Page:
Stevo has also been involved in the creation of several games, from the point and click adventure Dig, to Boom Blox, Medal of Honor, and Steven Spielberg's The Director's Chair.
The question is: does his love of video games make you like him more, or convince you that it is nothing more than an insincere affectation, designed to make him look more ordinary, like that ruddy hat he wears? Here's a gallery of photos, which should give you pause for thought.
Unfortunately, he's not like us is he? Even back then he was a multi-millionaire, splashing out thousands of dollars on his own arcade game cabinets.
"Oooh, look at me! Look how much money I've got!"
He might as well have just installed an ATM in his office, which pumped out a constant stream of money, which he then rubbed himself with.
But let's look a little closer: he's not really playing is he? He's posing. Certainly, the way he's crossing his legs in that slightly fey manner suggests he's never played a video game in his life. Nobody stands like that at an arcade machine.
So long as you can ignore the fact he's basically acting as a corporate shill for Sony's godawful technology.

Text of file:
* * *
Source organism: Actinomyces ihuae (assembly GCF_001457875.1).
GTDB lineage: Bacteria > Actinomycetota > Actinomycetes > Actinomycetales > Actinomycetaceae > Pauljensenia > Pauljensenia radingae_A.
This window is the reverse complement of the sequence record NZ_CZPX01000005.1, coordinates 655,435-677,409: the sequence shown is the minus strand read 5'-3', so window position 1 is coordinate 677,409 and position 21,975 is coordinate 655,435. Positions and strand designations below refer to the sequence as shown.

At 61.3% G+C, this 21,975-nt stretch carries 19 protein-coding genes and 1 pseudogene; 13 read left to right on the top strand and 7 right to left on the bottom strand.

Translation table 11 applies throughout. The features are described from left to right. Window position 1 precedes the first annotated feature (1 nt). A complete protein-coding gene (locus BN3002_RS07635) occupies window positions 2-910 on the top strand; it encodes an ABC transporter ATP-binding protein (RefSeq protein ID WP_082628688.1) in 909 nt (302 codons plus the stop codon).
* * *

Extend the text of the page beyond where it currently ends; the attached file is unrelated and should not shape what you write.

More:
But hold: what's that on the wall? A Close Encounters poster? And there down the side of his chair... a Jaws poster, and there on the table - a stack of E.T. posters. Three of his most successful movies. What a rampant egomaniac.
And what's more, that Donkey Kong machine has its change stomach padlocked. There's no risk of Spielberg spreading his wealth around.
Except, none of us do ever get such an opportunity. Why? Because we're not unfathomably famous and wealthy, like Spielberg is. What a privileged tit, wearing his baseball cap indoors, like he's one of us, flaunting his famous mates.
Let's pretend we've not seen that $1,000 jacket. It's not even that nice a jacket. Christ, even the baseball cap probably cost the best part of a grand, while the rest of us are forced to buy our clothes from Primark, or make them out of binbags.
Or maybe he's just smiling to himself about that stupid hat he's wearing. Nobody needs to wear a hat like that, and the only people who can get away with it are the chronically wealthy and successful, who - frankly - should have no need to draw attention to themselves, like he's obviously trying to do here.
But look at his companion, The Brown Man. He's clearly nervous at being in the presence of filmmaking royalty. Imagine you were him, and how small Spielberg would make you feel. How much of a failure. You've done nothing with your life, and Steven Spielberg serves to remind you of it.
"Steven, would you sit in front of our game and pretend you're playing it, even though it's only displaying an options screen, so that we can sell more copies?"
"Yeah, alright. By the way - do you like how I colour-coordinated my clothes today?"
What a ludicrous billionaire he is.